What Is An American Scholar, By Ralph Waldo Emerson

Decent Essays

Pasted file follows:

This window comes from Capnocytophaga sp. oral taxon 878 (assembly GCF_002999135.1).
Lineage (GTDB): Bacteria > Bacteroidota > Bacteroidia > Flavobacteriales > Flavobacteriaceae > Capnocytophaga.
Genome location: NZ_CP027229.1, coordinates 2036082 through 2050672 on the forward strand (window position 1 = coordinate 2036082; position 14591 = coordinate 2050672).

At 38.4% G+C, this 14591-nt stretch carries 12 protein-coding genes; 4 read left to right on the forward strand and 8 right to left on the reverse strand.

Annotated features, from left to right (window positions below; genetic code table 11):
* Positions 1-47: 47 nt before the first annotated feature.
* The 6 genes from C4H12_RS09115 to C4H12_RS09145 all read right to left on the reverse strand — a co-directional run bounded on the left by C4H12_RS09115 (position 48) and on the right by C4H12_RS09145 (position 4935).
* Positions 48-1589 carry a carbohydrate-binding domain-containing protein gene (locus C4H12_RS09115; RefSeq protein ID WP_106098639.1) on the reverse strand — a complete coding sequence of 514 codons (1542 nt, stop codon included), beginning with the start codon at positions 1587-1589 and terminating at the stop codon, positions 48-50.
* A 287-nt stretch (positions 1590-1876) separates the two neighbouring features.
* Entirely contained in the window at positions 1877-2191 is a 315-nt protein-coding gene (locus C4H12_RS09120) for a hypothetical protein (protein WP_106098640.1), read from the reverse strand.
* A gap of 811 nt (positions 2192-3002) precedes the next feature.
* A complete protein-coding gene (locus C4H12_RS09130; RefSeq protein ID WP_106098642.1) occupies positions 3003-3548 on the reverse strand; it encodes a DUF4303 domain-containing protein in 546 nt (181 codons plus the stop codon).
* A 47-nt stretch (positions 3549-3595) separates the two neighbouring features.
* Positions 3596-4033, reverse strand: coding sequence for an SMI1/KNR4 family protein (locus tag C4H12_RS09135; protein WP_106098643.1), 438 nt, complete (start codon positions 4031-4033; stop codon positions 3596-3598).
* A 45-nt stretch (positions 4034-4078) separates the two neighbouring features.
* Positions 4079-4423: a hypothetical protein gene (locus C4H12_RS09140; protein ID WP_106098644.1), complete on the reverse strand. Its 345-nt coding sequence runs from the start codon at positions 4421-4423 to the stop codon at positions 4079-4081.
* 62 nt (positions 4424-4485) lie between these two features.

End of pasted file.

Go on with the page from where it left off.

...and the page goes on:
The two readings, What Is An American, by St. Jean de Crevecoeur, and, The American Scholar, by Ralph Waldo Emerson, compare and contrast under the circumstances between nature and the wilderness. These two texts outline the authors understanding of how nature and the wilderness contribute to the American culture. Through Crevecoeur and Emerson’s points of view, you are able to distinguish the different ways in which their two views vary. Thus, Crevecoeur and Emerson’s views about nature back up their theories but are dissimilar in many ways. In Crevecoeur’s, What Is An American, he explains his views on nature. There is a distinct connection between human growth and physical growth. He stated, “we are nothing but what we derive from the air we breathe, the climate we inhabit, the government we obey, the system of religion we profess, and the nature of our employment”(Crevecoeur 3). This proves that Crevecoeur believes that the people of the new land need to flourish and develop with the land. They are nothing more then the land they live on and in order to prosper they need to grow with the land and the society as it establishes its new culture. When Crevecoeur states, “we are nothing but what we derive from the air we breathe, the climate we inhabit”(3), he is mentioning how those who choose to live away from society, are worth less than the people who live in the city. He believes that if you migrate to this new land then you should contribute to society and become
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